Draining of the Fens recorded for posterity thanks to grant

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CAMBRIDGESHIRE County Council’s archives team has been awarded a £28,000 grant to help catalogue thousands of historic parchments, papers and maps of the draining of the Fens from over 300 years ago.

The award, from the National Cataloguing Grants Programme, will enable archivists to create detailed lists of the unique documents left by the Bedford Level Corporation, which made the great fen drains during the seventeenth century

The project, which is also being supported by the Environment Agency and the Cambridgeshire Family History Society, will place all this catalogued information online, thereby providing access to wider audiences.

Archives Manager Alan Akeroyd said: “We are thrilled to have won this grant. It confirms that the history of the Fens is not just important to the people of Cambridgeshire, but nationally too.”

Before the Earl of Bedford and his Adventurers began their work in the 1630s, famously employing Dutch engineer Cornelius Vermuyden, the Cambridgeshire Fens were covered by water for much of the year.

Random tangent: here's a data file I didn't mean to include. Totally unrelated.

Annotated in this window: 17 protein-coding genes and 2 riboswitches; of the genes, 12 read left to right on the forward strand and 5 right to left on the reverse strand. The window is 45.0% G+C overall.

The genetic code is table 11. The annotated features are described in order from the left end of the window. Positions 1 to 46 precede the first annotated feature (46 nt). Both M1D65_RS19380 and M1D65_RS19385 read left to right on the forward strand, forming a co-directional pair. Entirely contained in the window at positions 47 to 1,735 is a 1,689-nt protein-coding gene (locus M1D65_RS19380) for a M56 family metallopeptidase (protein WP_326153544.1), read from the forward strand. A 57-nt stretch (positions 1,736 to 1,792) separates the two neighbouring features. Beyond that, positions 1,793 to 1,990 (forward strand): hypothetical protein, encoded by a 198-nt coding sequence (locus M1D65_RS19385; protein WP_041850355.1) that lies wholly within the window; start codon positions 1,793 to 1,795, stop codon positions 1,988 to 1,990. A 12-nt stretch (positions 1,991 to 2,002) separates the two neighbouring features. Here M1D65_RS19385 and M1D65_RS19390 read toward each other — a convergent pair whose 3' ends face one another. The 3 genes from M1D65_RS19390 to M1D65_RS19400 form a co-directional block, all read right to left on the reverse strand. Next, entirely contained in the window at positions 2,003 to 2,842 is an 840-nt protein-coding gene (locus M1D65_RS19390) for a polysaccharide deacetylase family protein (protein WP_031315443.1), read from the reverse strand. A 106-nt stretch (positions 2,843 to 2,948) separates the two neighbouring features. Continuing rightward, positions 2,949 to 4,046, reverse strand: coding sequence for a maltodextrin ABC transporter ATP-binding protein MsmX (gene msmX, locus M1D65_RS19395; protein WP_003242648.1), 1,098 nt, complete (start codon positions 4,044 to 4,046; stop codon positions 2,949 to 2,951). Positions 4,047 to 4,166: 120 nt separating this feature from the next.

The scale of the undertaking was vast, and the huge work to complete it which had not been carried out before, led to centuries of repeated new technologies to bring the Fens to their current flood-protected state.

As their work progressed, they created many thousands of documents about the draining and about the people and places they affected. All these irreplaceable documents will be catalogued as part of the new project. Once complete, in 2013, the catalogue will be made available online for everyone to view.

The National Cataloguing Grants Programme is a £1.5 million fund administered by The National Archives at Kew to tackle cataloguing backlogs.

This programme has been made possible by support from the Pilgrim Trust, the Foyle Foundation, the Wolfson Foundation, the Monument Trust, the Gladys Krieble Delmas Foundation, the Mercers Company Charitable Foundation, the Goldsmiths Company and the J Paul Getty Jnr Charitable Trust.